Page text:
Transport expert pushes for 30 kph speed limit on urban roads

MANILA, Philippines — An urban planner and transport expert is pushing for a 30 kilometer-per-hour speed limit on urban roads to help reduce the risk for injury and death among pedestrians.

Robert Siy, urban planner and transport expert at Move As One Coalition, said in a media forum held by the Department of Health (DOH) on Tuesday that a 30-kph speed limit will bring “dramatic results” in reducing injuries and deaths among road users.

“One key principle when we look all over the world for what is the top strategy to protect vulnerable road users, it has to do with speed limits,” said Siy.

“One important prescription is if we can bring down the speed limit to 30 kilometers or less, it will deliver dramatic results in terms of reducing the incidents of injury and fatality,” he added.

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Citing data from the Safer Urban Speed Limits report of Australian-based Victoria Walks, Siy said that a pedestrian hit by a vehicle moving at 50 kph could have a 20-percent chance of dying, while a person hit by a vehicle moving at 80 kph could have a 60-percent probability of dying.

With lower speed, the incidents of fatality are “much, much lower, but it rises very fast with [increased] speed,” according to Siy.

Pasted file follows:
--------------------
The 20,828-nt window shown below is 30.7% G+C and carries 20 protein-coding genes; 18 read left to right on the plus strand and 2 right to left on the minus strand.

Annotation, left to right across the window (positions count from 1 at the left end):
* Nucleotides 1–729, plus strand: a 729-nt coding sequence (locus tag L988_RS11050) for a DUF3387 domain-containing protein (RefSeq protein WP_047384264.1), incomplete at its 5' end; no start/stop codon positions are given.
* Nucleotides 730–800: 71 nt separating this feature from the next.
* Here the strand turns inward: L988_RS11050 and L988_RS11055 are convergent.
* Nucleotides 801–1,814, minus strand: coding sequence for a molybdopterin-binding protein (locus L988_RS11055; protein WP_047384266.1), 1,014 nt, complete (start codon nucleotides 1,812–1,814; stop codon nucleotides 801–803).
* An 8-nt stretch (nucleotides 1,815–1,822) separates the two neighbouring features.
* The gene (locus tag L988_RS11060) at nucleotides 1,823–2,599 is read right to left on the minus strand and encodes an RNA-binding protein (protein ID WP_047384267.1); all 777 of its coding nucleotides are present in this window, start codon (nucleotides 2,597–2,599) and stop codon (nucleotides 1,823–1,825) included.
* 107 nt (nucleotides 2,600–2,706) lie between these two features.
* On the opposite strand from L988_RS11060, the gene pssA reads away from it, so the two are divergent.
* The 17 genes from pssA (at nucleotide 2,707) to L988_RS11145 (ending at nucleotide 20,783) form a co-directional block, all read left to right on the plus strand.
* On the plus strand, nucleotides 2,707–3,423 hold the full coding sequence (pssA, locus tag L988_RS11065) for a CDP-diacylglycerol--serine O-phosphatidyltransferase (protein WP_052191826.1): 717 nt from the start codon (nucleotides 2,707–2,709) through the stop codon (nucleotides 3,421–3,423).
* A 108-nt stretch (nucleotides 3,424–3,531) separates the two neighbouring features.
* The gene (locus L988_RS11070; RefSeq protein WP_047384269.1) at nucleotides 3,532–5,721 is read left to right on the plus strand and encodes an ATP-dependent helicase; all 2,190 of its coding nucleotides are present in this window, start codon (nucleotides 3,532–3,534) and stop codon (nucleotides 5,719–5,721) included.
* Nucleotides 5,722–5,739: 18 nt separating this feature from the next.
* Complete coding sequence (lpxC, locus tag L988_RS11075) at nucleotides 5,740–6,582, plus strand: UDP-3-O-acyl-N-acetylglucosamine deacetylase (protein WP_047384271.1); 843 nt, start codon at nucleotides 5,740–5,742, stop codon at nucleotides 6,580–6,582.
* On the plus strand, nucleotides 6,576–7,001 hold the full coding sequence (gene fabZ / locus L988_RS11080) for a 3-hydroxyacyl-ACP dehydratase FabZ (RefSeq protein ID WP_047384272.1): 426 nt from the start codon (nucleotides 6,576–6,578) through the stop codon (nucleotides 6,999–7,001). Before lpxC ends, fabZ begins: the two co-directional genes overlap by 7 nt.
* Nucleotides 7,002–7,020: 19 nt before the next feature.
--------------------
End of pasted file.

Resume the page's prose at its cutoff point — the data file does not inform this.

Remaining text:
“So how do we control speed limits? One is to have a sign saying maximum speed is 30 kph but another way is to design our roads so that vehicles naturally slow down,” he explained.

Siy noted that including humps, speed tables, and curves in road designs could help vehicles to naturally slow down. He also said that the bulk of responsibility for pedestrian safety lies on those who design, build and manage roads and those who drive the vehicles.

Under Republic Act 4136 or the Land Transportation and Traffic Code, passenger cars and motorcycles have 80 kph maximum allowable speed on open country roads, while motor trucks and buses can be driven at a maximum of 50 kph.

Passenger cars and motorcycles can also drive at 40 kph along “through streets” or boulevards, 30 kph on the city and municipal streets, and 20 kph on crowded streets.

Meanwhile, motor trucks and buses can be driven at 30 kph on through streets or boulevards and city and municipal streets, and 20 kph in crowded streets.

However, in 2018, the Department of Transportation, Department of Public Works and Highways, and Department of the Interior and Local Government issued Joint Memorandum Circular 2018-001, which provides local government units with standards and guidelines on speed limit setting, road classification, and road crash data collection.

Under the memorandum, the Sangguniang Panlungsod or Sangguniang Bayan may enact a speed limit ordinance for local enforcement.

Siy stressed the need to protect the vulnerable pedestrians that include children, persons with disabilities, and even the intoxicated, adding that only 10 percent of Filipino households nationwide own cars. In Metro Manila, 12 percent of households own cars.

He also said that since humans make mistakes and have physical limitations, we should create an environment where the human error will minimize injury and will not result in death.

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